The agreed strategy to date has been to advise smokers that, in broad terms, they must “quit or die”. But a colossal range of weird and wonderful new smokeless nicotine delivery products has inclined some to embrace harm reduction instead. Public Health England now suggests that ecigarettes might be made available on prescription on the NHS, on the grounds that they are, apparently, 95 per cent less harmful than the real thing.
Unfortunately, the merits or demerits of this proposal have been discussed in an arena where myths about smokers abound.
First and foremost of these is that smokers are an overall burden on the NHS. The opposite is true. Tobacco taxes raise around £12bn per annum and the cost of treating all smoking-related illnesses on the NHS is a little less than £3bn. Smokers are heavily subsidising the healthcare of non-smokers. If all 10m UK smokers quit their habit tomorrow, there would be a £9bn shortfall in the government’s finances. In contrast, if the subsidised, non-smoking 80 per cent of the adult population decided to start puffing cigarettes immediately, the net benefit to the Treasury could be around £45bn every year. The deficit would be nearly eliminated and George Osborne would shortly be faced with the question of what to do with substantial surpluses.
So, there may be very many good reasons to encourage people to stop smoking, but the state of the NHS and our wider public finances certainly isn’t one of them. If we want to move people away from combustible tobacco and onto vaping, we may well reduce incidences of cancer and heart disease but we are likely to put a strain on the public purse.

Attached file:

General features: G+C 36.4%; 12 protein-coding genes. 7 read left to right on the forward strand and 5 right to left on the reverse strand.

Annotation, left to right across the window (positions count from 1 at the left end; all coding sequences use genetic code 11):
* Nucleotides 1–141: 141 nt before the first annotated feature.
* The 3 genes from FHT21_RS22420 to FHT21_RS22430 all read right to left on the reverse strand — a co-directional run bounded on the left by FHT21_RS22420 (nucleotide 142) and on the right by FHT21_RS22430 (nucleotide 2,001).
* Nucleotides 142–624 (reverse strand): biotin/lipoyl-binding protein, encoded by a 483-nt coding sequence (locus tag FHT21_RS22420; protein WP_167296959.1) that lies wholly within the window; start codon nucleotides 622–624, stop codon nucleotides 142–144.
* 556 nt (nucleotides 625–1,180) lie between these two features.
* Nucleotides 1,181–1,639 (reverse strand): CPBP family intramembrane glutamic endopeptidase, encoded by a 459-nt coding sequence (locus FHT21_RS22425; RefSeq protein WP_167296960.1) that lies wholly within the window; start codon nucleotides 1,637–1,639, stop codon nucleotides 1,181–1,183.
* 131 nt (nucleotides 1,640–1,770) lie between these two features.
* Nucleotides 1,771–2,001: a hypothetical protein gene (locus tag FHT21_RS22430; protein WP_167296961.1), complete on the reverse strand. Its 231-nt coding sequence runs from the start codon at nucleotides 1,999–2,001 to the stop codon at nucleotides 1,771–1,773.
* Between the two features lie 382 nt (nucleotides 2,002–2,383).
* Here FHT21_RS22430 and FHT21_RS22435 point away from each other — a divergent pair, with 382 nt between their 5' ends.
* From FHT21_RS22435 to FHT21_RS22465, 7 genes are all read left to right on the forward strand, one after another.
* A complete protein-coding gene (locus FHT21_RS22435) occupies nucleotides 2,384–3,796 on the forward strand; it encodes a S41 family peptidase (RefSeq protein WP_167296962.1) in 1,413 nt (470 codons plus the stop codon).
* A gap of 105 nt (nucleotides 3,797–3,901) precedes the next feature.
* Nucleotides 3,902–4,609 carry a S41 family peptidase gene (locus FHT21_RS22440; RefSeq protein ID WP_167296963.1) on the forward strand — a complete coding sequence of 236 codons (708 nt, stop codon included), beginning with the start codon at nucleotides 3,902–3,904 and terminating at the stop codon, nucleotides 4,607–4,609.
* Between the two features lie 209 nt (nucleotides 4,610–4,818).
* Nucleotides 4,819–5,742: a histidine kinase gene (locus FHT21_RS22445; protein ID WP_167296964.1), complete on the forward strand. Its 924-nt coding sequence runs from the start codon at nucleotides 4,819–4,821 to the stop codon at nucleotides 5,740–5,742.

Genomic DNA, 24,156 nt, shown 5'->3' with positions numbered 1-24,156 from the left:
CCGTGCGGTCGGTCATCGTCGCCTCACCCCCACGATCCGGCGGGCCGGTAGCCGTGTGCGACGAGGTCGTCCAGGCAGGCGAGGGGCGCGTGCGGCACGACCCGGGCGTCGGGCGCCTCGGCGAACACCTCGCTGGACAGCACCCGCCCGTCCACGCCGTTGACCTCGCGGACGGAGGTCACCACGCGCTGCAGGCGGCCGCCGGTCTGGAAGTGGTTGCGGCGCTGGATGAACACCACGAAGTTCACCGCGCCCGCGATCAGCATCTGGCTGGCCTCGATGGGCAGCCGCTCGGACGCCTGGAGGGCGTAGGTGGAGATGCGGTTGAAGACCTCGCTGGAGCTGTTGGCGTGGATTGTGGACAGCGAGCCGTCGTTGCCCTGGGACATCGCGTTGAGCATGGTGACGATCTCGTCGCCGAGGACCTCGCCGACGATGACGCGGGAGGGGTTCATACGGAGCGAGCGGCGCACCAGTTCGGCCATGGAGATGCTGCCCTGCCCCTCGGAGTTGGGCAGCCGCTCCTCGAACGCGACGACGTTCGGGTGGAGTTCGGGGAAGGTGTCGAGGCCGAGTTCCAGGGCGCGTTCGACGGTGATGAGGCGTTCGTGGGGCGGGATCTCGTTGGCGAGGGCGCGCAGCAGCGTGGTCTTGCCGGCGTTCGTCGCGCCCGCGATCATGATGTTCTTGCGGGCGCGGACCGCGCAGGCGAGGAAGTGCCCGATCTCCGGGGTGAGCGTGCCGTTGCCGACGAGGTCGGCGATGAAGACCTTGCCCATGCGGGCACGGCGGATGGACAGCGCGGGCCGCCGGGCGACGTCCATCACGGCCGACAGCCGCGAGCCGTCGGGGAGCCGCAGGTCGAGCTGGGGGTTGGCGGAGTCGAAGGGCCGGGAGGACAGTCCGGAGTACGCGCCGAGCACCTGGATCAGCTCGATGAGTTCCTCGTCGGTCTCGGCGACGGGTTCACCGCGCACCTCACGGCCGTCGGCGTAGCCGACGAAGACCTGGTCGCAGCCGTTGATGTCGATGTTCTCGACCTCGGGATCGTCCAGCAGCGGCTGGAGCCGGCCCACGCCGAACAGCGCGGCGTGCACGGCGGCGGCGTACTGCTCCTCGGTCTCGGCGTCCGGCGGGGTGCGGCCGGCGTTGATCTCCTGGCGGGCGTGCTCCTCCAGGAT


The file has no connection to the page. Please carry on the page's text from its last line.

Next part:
A second dangerous assumption is that we can categorise nicotine products into those which are harmful and those which are not. Such a binary distinction does not exist. Increasingly, we are going to face a risk continuum. One major tobacco company is already looking to bring a “heat not burn” product to the UK market. Unlike ecigarettes, this would be tobacco-based. Let’s assume, entirely for the sake of argument, that the medical establishment deems the product to be 80 per cent less harmful than standard cigarettes. Would such a product clear the hurdle of being available for free on prescription? What about a conventional cigarette with an altered filter or slightly different ingredients that was 15 per cent less harmful? Would this qualify for a modest NHS subsidy?
Also, if we are to treat nicotine in this fashion, what about other lifestyle products? Should heavy users of Coca Cola get free organic fruit drinks on the NHS, or fans of fast food be offered subsidised fruit and veg?
The real solution, of course, is to fully embrace the amazing entrepreneurialism and scientific breakthroughs that now make the delights of consuming nicotine incomparably safer than decades past. This means liberalising advertising restrictions and allowing companies to make claims about the potential health benefits of their next generation products. A liberal approach along these lines will do far more to reduce tobacco-related deaths than any number of nannying state interventions, prohibitions or NHS subsidies.